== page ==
CINE-DEBATE: GRAN TORINO – Are You Kidding Me???
I believe the following to be true:
If Clint Eastwood hadn’t directed or acted in Gran Torino and the role of Walt Kowalski had instead been played by an unknown theater actor from Detroit, and if everything else about the movie had stayed the exact same, not only would Gran Torino not have gotten theatrical distribution, I am 100% confident that it would never have been accepted at an even somewhat major film festival.
To state my case, allow me to quote from the filmmakers themselves. These choice nuggets are taken from a New York Times article written by Bruce Headlam:
The script for “Gran Torino” had been kicking around Hollywood for a while before Mr. Eastwood read it. The writer, Nick Schenk, who worked in a Ford plant years ago, based the character of Walt on the men he met there, many of them Korean War veterans. “I’d talk a lot to these guys, and they’d tell me stuff they wouldn’t tell their wife and kids,” Mr. Schenk said.
Some directors are known as an actor’s best friend. Mr. Eastwood may be the writer’s. “He didn’t change a word,” Mr. Schenk said. “That never happens.”
Mr. Eastwood bought the script in February, then shot the movie over the summer at a guerrilla filmmaker’s pace, finishing in 32 days. The fast clip, Mr. Eastwood said, helped him with the Hmong members of the cast, most of whom had never acted and many of whom didn’t speak English. “I’d give them little pointers along the way, Acting 101,” he said. “And I move along at a rate that doesn’t give them too much of a chance to think.”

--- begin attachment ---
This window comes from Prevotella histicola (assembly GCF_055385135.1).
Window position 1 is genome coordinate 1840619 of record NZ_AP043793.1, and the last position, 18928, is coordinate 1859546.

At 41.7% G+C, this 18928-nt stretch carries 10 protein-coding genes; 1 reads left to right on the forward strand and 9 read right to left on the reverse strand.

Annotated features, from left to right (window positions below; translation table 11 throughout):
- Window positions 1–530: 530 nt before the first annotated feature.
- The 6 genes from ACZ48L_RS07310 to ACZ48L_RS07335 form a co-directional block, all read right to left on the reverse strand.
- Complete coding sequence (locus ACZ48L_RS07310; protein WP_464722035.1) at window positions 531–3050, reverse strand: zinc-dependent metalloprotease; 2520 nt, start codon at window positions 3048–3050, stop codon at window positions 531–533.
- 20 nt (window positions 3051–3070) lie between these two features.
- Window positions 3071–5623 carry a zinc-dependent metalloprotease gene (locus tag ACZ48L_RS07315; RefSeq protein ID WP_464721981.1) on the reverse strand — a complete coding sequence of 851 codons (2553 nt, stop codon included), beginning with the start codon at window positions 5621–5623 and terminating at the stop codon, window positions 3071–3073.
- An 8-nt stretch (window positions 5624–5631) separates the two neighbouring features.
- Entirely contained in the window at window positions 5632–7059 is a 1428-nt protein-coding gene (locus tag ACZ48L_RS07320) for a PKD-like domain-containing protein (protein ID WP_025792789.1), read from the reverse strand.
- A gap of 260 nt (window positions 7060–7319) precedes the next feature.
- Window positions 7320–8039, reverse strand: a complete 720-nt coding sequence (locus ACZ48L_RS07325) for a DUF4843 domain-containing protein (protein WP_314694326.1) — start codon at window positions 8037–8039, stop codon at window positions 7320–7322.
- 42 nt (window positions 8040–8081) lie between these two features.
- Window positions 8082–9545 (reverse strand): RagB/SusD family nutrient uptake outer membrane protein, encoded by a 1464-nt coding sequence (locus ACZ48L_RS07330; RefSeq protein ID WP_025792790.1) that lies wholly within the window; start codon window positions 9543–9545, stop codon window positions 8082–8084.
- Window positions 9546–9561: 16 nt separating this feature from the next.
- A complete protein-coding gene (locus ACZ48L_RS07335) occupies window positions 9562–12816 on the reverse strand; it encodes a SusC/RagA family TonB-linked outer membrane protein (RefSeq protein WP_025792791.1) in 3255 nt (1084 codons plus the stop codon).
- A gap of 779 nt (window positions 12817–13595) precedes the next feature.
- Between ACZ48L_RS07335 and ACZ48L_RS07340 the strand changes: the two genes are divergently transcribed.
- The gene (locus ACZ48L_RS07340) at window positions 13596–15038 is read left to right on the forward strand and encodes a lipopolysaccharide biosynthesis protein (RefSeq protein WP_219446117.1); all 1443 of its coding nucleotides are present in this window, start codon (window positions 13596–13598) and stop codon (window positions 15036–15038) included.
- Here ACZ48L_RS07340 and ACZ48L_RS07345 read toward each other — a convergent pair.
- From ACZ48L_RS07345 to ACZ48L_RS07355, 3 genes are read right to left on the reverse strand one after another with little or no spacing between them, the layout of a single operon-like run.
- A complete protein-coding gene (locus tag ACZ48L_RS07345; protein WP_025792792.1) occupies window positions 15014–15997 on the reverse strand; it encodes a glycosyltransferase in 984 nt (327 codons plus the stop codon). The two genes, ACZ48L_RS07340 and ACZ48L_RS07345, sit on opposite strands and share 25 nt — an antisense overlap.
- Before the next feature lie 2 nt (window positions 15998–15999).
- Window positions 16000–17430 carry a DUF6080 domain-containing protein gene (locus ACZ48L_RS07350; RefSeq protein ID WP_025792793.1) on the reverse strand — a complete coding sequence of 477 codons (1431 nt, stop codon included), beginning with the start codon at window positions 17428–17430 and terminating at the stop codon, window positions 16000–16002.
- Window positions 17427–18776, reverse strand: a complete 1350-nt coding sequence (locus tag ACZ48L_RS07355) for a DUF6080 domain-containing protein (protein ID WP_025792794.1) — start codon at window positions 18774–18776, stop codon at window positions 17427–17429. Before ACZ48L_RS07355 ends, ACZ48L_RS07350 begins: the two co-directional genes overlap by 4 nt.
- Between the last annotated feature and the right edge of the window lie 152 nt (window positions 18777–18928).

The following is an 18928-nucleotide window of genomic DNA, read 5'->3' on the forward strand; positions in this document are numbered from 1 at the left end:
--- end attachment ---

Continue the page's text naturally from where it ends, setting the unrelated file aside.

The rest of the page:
Apparently, Clint, that rate didn’t give them a chance to act either. Whatever one makes of Eastwood’s characterization of Walt, the never-ending parade of wooden, inexcusable-even-if-this-was-a-student-film performances of his ‘supporting cast’ reeks to me of lazy filmmaking. Eastwood has often appeared to be more concerned with his main players, yet his failure to even try to cast up-to-snuff actors in his less meaty roles tends to magnify the cavernous gap between the two. In the case of Gran Torino, that gap is so cavernous it borders on the avant-garde.
As for the quote in Exhibit A about Eastwood not changing a word of the script, this applies more dramatically to the finished product. Clearly, Eastwood took a script, shot that script, and then edited his picture to that shooting script. And then he called it a picture lock. Which is all well and good if you’re someone like the Coen Brothers. But for most of us—and that includes Clint Eastwood, I’m afraid (at least in this case)—there comes the moment in the editing room when it’s time to make the real movie. When we discover that some performances just didn’t measure up, when harmless jokes now appear to be jarringly racist, when it comes time to kill some babies. Watching Gran Torino, I got the feeling that Clint never had any babies to kill. He sped through production like he was working on an assembly line in a Detroit automotive plant, churning out product and not seeking to find the truth—and credibility—every step of the way. It’s for that reason that the commercial success of Gran Torino bothers me, and it’s why the critical success truly disappoints me.
Somebody, anybody, convince me that I’m wrong (even though I know I’m right).